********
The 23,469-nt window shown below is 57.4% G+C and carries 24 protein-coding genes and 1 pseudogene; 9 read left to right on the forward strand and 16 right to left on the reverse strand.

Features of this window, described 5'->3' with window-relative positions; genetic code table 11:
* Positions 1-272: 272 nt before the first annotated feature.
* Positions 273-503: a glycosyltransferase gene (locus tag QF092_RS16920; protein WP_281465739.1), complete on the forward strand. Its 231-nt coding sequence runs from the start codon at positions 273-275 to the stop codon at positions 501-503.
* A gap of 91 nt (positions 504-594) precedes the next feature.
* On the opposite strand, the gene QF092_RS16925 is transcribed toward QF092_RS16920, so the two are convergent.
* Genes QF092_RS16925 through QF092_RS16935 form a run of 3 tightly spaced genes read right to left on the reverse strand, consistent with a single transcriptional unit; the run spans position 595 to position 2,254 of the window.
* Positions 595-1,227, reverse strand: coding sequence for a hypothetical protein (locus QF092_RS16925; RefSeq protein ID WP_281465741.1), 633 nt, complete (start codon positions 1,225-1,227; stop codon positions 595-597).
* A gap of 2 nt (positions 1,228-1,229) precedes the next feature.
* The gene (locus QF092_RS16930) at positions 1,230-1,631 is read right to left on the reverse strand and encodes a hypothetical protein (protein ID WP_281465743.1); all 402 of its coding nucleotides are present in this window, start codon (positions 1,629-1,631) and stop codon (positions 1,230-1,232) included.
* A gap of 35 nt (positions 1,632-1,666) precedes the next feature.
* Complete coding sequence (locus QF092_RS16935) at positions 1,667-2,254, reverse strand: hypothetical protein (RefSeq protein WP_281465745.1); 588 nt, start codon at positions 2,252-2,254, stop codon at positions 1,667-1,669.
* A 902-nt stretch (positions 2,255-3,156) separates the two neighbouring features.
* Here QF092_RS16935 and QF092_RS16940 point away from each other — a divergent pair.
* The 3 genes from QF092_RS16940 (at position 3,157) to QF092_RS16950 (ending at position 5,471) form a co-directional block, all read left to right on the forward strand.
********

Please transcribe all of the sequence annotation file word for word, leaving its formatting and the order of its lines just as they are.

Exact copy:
The 23,469-nt window shown below is 57.4% G+C and carries 24 protein-coding genes and 1 pseudogene; 9 read left to right on the forward strand and 16 right to left on the reverse strand.

Features of this window, described 5'->3' with window-relative positions; genetic code table 11:
* Positions 1-272: 272 nt before the first annotated feature.
* Positions 273-503: a glycosyltransferase gene (locus tag QF092_RS16920; protein WP_281465739.1), complete on the forward strand. Its 231-nt coding sequence runs from the start codon at positions 273-275 to the stop codon at positions 501-503.
* A gap of 91 nt (positions 504-594) precedes the next feature.
* On the opposite strand, the gene QF092_RS16925 is transcribed toward QF092_RS16920, so the two are convergent.
* Genes QF092_RS16925 through QF092_RS16935 form a run of 3 tightly spaced genes read right to left on the reverse strand, consistent with a single transcriptional unit; the run spans position 595 to position 2,254 of the window.
* Positions 595-1,227, reverse strand: coding sequence for a hypothetical protein (locus QF092_RS16925; RefSeq protein ID WP_281465741.1), 633 nt, complete (start codon positions 1,225-1,227; stop codon positions 595-597).
* A gap of 2 nt (positions 1,228-1,229) precedes the next feature.
* The gene (locus QF092_RS16930) at positions 1,230-1,631 is read right to left on the reverse strand and encodes a hypothetical protein (protein ID WP_281465743.1); all 402 of its coding nucleotides are present in this window, start codon (positions 1,629-1,631) and stop codon (positions 1,230-1,232) included.
* A gap of 35 nt (positions 1,632-1,666) precedes the next feature.
* Complete coding sequence (locus QF092_RS16935) at positions 1,667-2,254, reverse strand: hypothetical protein (RefSeq protein WP_281465745.1); 588 nt, start codon at positions 2,252-2,254, stop codon at positions 1,667-1,669.
* A 902-nt stretch (positions 2,255-3,156) separates the two neighbouring features.
* Here QF092_RS16935 and QF092_RS16940 point away from each other — a divergent pair.
* The 3 genes from QF092_RS16940 (at position 3,157) to QF092_RS16950 (ending at position 5,471) form a co-directional block, all read left to right on the forward strand.